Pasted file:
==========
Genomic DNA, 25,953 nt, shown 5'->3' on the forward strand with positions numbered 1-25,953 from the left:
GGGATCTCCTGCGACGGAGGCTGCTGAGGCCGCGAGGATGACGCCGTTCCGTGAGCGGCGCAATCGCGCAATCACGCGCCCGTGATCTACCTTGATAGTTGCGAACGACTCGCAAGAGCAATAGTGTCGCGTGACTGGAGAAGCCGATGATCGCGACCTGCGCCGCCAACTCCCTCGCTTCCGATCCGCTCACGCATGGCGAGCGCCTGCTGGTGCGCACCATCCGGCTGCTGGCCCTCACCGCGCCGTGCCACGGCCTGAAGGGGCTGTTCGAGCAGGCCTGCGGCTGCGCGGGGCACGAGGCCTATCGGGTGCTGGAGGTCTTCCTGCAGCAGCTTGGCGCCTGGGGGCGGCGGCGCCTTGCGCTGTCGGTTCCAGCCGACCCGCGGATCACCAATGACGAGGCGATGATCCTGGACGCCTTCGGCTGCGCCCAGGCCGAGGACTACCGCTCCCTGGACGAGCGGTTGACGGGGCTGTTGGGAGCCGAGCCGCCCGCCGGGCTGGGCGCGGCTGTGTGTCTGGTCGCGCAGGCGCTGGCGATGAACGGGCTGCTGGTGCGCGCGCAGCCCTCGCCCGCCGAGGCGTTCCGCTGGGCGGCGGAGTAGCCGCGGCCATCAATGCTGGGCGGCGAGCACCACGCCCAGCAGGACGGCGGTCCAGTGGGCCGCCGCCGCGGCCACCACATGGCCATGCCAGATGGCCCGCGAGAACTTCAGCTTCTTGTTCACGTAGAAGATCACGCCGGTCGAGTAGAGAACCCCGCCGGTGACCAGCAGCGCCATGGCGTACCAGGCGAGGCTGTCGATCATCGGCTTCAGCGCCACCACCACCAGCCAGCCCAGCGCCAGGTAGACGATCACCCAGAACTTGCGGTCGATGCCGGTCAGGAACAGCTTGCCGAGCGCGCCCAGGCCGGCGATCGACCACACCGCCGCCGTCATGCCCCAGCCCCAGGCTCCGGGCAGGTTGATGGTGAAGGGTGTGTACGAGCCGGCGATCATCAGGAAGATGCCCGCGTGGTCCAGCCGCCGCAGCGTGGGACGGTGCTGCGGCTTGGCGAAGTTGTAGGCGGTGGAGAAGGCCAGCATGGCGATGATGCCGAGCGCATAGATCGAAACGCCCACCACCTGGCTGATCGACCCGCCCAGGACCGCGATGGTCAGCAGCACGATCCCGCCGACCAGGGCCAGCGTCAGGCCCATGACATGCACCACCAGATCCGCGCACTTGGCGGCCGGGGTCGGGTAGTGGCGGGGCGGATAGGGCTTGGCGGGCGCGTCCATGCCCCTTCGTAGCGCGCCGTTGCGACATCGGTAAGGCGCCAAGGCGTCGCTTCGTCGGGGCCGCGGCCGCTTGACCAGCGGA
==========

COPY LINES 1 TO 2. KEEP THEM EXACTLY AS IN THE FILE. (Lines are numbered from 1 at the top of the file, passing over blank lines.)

Genomic DNA, 25,953 nt, shown 5'->3' on the forward strand with positions numbered 1-25,953 from the left:
GGGATCTCCTGCGACGGAGGCTGCTGAGGCCGCGAGGATGACGCCGTTCCGTGAGCGGCGCAATCGCGCAATCACGCGCCCGTGATCTACCTTGATAGTTGCGAACGACTCGCAAGAGCAATAGTGTCGCGTGACTGGAGAAGCCGATGATCGCGACCTGCGCCGCCAACTCCCTCGCTTCCGATCCGCTCACGCATGGCGAGCGCCTGCTGGTGCGCACCATCCGGCTGCTGGCCCTCACCGCGCCGTGCCACGGCCTGAAGGGGCTGTTCGAGCAGGCCTGCGGCTGCGCGGGGCACGAGGCCTATCGGGTGCTGGAGGTCTTCCTGCAGCAGCTTGGCGCCTGGGGGCGGCGGCGCCTTGCGCTGTCGGTTCCAGCCGACCCGCGGATCACCAATGACGAGGCGATGATCCTGGACGCCTTCGGCTGCGCCCAGGCCGAGGACTACCGCTCCCTGGACGAGCGGTTGACGGGGCTGTTGGGAGCCGAGCCGCCCGCCGGGCTGGGCGCGGCTGTGTGTCTGGTCGCGCAGGCGCTGGCGATGAACGGGCTGCTGGTGCGCGCGCAGCCCTCGCCCGCCGAGGCGTTCCGCTGGGCGGCGGAGTAGCCGCGGCCATCAATGCTGGGCGGCGAGCACCACGCCCAGCAGGACGGCGGTCCAGTGGGCCGCCGCCGCGGCCACCACATGGCCATGCCAGATGGCCCGCGAGAACTTCAGCTTCTTGTTCACGTAGAAGATCACGCCGGTCGAGTAGAGAACCCCGCCGGTGACCAGCAGCGCCATGGCGTACCAGGCGAGGCTGTCGATCATCGGCTTCAGCGCCACCACCACCAGCCAGCCCAGCGCCAGGTAGACGATCACCCAGAACTTGCGGTCGATGCCGGTCAGGAACAGCTTGCCGAGCGCGCCCAGGCCGGCGATCGACCACACCGCCGCCGTCATGCCCCAGCCCCAGGCTCCGGGCAGGTTGATGGTGAAGGGTGTGTACGAGCCGGCGATCATCAGGAAGATGCCCGCGTGGTCCAGCCGCCGCAGCGTGGGACGGTGCTGCGGCTTGGCGAAGTTGTAGGCGGTGGAGAAGGCCAGCATGGCGATGATGCCGAGCGCATAGATCGAAACGCCCACCACCTGGCTGATCGACCCGCCCAGGACCGCGATGGTCAGCAGCACGATCCCGCCGACCAGGGCCAGCGTCAGGCCCATGACATGCACCACCAGATCCGCGCACTTGGCGGCCGGGGTCGGGTAGTGGCGGGGCGGATAGGGCTTGGCGGGCGCGTCCATGCCCCTTCGTAGCGCGCCGTTGCGACATCGGTAAGGCGCCAAGGCGTCGCTTCGTCGGGGCCGCGGCCGCTTGACCAGCGGA